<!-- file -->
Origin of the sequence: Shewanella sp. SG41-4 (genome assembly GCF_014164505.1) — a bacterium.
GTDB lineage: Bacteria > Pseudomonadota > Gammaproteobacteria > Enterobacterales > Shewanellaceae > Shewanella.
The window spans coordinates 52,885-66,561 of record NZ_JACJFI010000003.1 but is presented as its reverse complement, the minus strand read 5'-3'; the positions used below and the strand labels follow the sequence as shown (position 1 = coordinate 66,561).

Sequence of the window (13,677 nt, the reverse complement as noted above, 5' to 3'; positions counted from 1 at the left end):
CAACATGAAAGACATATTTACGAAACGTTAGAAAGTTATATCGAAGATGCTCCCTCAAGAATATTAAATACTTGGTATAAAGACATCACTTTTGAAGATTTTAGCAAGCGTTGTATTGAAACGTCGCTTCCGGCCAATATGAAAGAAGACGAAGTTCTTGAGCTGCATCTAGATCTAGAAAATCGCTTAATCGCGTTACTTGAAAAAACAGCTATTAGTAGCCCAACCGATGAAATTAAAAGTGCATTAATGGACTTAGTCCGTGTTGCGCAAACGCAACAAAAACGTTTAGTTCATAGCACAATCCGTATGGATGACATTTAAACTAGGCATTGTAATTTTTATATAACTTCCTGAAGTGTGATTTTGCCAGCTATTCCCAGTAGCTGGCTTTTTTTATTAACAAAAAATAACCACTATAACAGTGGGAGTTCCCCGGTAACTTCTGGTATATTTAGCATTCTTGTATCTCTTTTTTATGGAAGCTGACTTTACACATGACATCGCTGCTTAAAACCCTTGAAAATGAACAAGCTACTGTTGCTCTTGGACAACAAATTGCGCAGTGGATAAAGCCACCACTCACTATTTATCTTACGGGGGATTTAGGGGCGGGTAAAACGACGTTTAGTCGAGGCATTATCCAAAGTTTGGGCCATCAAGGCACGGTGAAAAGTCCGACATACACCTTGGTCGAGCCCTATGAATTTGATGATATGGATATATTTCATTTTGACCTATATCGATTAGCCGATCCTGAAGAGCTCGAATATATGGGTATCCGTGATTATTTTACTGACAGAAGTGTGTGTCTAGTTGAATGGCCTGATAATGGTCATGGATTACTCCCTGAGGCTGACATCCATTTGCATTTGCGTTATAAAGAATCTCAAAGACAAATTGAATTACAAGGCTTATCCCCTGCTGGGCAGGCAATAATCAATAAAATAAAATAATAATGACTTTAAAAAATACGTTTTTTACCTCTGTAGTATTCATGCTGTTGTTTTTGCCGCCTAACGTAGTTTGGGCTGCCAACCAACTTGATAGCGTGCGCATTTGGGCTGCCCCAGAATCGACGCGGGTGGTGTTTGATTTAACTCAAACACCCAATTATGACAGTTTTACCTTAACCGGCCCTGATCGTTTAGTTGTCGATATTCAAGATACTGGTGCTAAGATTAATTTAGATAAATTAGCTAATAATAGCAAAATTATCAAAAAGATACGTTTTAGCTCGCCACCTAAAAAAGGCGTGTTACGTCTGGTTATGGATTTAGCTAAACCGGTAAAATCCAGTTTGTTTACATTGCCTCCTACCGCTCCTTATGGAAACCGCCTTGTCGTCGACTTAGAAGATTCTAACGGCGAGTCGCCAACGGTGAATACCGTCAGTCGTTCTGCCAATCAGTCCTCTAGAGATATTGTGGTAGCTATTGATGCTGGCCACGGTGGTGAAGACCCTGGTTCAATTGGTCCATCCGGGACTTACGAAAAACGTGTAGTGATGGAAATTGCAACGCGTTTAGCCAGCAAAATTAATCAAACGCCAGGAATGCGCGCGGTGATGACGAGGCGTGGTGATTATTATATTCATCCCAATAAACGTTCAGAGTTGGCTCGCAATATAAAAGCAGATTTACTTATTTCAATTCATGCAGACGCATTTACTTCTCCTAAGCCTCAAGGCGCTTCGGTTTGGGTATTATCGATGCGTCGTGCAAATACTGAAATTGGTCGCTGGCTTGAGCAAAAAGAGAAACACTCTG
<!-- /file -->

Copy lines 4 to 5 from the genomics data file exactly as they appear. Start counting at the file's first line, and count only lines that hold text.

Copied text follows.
Sequence of the window (13,677 nt, the reverse complement as noted above, 5' to 3'; positions counted from 1 at the left end):
CAACATGAAAGACATATTTACGAAACGTTAGAAAGTTATATCGAAGATGCTCCCTCAAGAATATTAAATACTTGGTATAAAGACATCACTTTTGAAGATTTTAGCAAGCGTTGTATTGAAACGTCGCTTCCGGCCAATATGAAAGAAGACGAAGTTCTTGAGCTGCATCTAGATCTAGAAAATCGCTTAATCGCGTTACTTGAAAAAACAGCTATTAGTAGCCCAACCGATGAAATTAAAAGTGCATTAATGGACTTAGTCCGTGTTGCGCAAACGCAACAAAAACGTTTAGTTCATAGCACAATCCGTATGGATGACATTTAAACTAGGCATTGTAATTTTTATATAACTTCCTGAAGTGTGATTTTGCCAGCTATTCCCAGTAGCTGGCTTTTTTTATTAACAAAAAATAACCACTATAACAGTGGGAGTTCCCCGGTAACTTCTGGTATATTTAGCATTCTTGTATCTCTTTTTTATGGAAGCTGACTTTACACATGACATCGCTGCTTAAAACCCTTGAAAATGAACAAGCTACTGTTGCTCTTGGACAACAAATTGCGCAGTGGATAAAGCCACCACTCACTATTTATCTTACGGGGGATTTAGGGGCGGGTAAAACGACGTTTAGTCGAGGCATTATCCAAAGTTTGGGCCATCAAGGCACGGTGAAAAGTCCGACATACACCTTGGTCGAGCCCTATGAATTTGATGATATGGATATATTTCATTTTGACCTATATCGATTAGCCGATCCTGAAGAGCTCGAATATATGGGTATCCGTGATTATTTTACTGACAGAAGTGTGTGTCTAGTTGAATGGCCTGATAATGGTCATGGATTACTCCCTGAGGCTGACATCCATTTGCATTTGCGTTATAAAGAATCTCAAAGACAAATTGAATTACAAGGCTTATCCCCTGCTGGGCAGGCAATAATCAATAAAATAAAATAATAATGACTTTAAAAAATACGTTTTTTACCTCTGTAGTATTCATGCTGTTGTTTTTGCCGCCTAACGTAGTTTGGGCTGCCAACCAACTTGATAGCGTGCGCATTTGGGCTGCCCCAGAATCGACGCGGGTGGTGTTTGATTTAACTCAAACACCCAATTATGACAGTTTTACCTTAACCGGCCCTGATCGTTTAGTTGTCGATATTCAAGATACTGGTGCTAAGATTAATTTAGATAAATTAGCTAATAATAGCAAAATTATCAAAAAGATACGTTTTAGCTCGCCACCTAAAAAAGGCGTGTTACGTCTGGTTATGGATTTAGCTAAACCGGTAAAATCCAGTTTGTTTACATTGCCTCCTACCGCTCCTTATGGAAACCGCCTTGTCGTCGACTTAGAAGATTCTAACGGCGAGTCGCCAACGGTGAATACCGTCAGTCGTTCTGCCAATCAGTCCTCTAGAGATATTGTGGTAGCTATTGATGCTGGCCACGGTGGTGAAGACCCTGGTTCAATTGGTCCATCCGGGACTTACGAAAAACGTGTAGTGATGGAAATTGCAACGCGTTTAGCCAGCAAAATTAATCAAACGCCAGGAATGCGCGCGGTGATGACGAGGCGTGGTGATTATTATATTCATCCCAATAAACGTTCAGAGTTGGCTCGCAATATAAAAGCAGATTTACTTATTTCAATTCATGCAGACGCATTTACTTCTCCTAAGCCTCAAGGCGCTTCGGTTTGGGTATTATCGATGCGTCGTGCAAATACTGAAATTGGTCGCTGGCTTGAGCAAAAAGAGAAACACTCTG